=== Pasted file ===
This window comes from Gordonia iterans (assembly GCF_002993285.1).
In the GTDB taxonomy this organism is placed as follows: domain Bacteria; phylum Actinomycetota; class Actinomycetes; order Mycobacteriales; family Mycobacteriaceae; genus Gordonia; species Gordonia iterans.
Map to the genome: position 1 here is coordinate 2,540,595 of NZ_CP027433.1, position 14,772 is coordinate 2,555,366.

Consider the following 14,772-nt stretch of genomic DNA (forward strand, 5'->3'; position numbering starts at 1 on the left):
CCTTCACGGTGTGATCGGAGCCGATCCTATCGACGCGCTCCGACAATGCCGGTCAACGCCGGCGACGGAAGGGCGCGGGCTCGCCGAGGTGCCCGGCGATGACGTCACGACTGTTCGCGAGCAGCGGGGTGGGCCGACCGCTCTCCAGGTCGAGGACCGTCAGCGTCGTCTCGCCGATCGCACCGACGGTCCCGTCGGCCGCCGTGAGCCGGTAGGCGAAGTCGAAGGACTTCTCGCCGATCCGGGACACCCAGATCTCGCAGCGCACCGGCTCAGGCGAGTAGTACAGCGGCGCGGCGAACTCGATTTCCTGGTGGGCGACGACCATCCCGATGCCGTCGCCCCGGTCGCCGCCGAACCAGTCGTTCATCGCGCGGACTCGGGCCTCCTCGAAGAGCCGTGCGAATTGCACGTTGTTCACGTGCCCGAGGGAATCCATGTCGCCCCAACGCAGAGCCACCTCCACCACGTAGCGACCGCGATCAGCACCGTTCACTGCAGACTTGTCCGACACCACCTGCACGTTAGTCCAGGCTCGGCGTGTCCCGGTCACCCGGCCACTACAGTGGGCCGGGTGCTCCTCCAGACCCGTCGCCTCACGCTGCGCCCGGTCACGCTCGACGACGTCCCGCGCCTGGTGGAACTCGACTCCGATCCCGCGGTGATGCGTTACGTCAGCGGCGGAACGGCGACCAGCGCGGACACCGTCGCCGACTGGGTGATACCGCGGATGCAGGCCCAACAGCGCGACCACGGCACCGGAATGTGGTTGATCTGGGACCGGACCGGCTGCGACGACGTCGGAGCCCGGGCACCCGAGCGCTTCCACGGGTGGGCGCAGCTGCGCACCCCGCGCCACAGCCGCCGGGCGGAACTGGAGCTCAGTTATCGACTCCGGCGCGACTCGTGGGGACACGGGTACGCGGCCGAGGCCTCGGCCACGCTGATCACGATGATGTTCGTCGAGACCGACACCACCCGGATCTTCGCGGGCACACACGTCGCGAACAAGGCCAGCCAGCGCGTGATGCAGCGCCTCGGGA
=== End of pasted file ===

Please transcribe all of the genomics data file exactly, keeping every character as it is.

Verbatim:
This window comes from Gordonia iterans (assembly GCF_002993285.1).
In the GTDB taxonomy this organism is placed as follows: domain Bacteria; phylum Actinomycetota; class Actinomycetes; order Mycobacteriales; family Mycobacteriaceae; genus Gordonia; species Gordonia iterans.
Map to the genome: position 1 here is coordinate 2,540,595 of NZ_CP027433.1, position 14,772 is coordinate 2,555,366.

Consider the following 14,772-nt stretch of genomic DNA (forward strand, 5'->3'; position numbering starts at 1 on the left):
CCTTCACGGTGTGATCGGAGCCGATCCTATCGACGCGCTCCGACAATGCCGGTCAACGCCGGCGACGGAAGGGCGCGGGCTCGCCGAGGTGCCCGGCGATGACGTCACGACTGTTCGCGAGCAGCGGGGTGGGCCGACCGCTCTCCAGGTCGAGGACCGTCAGCGTCGTCTCGCCGATCGCACCGACGGTCCCGTCGGCCGCCGTGAGCCGGTAGGCGAAGTCGAAGGACTTCTCGCCGATCCGGGACACCCAGATCTCGCAGCGCACCGGCTCAGGCGAGTAGTACAGCGGCGCGGCGAACTCGATTTCCTGGTGGGCGACGACCATCCCGATGCCGTCGCCCCGGTCGCCGCCGAACCAGTCGTTCATCGCGCGGACTCGGGCCTCCTCGAAGAGCCGTGCGAATTGCACGTTGTTCACGTGCCCGAGGGAATCCATGTCGCCCCAACGCAGAGCCACCTCCACCACGTAGCGACCGCGATCAGCACCGTTCACTGCAGACTTGTCCGACACCACCTGCACGTTAGTCCAGGCTCGGCGTGTCCCGGTCACCCGGCCACTACAGTGGGCCGGGTGCTCCTCCAGACCCGTCGCCTCACGCTGCGCCCGGTCACGCTCGACGACGTCCCGCGCCTGGTGGAACTCGACTCCGATCCCGCGGTGATGCGTTACGTCAGCGGCGGAACGGCGACCAGCGCGGACACCGTCGCCGACTGGGTGATACCGCGGATGCAGGCCCAACAGCGCGACCACGGCACCGGAATGTGGTTGATCTGGGACCGGACCGGCTGCGACGACGTCGGAGCCCGGGCACCCGAGCGCTTCCACGGGTGGGCGCAGCTGCGCACCCCGCGCCACAGCCGCCGGGCGGAACTGGAGCTCAGTTATCGACTCCGGCGCGACTCGTGGGGACACGGGTACGCGGCCGAGGCCTCGGCCACGCTGATCACGATGATGTTCGTCGAGACCGACACCACCCGGATCTTCGCGGGCACACACGTCGCGAACAAGGCCAGCCAGCGCGTGATGCAGCGCCTCGGGA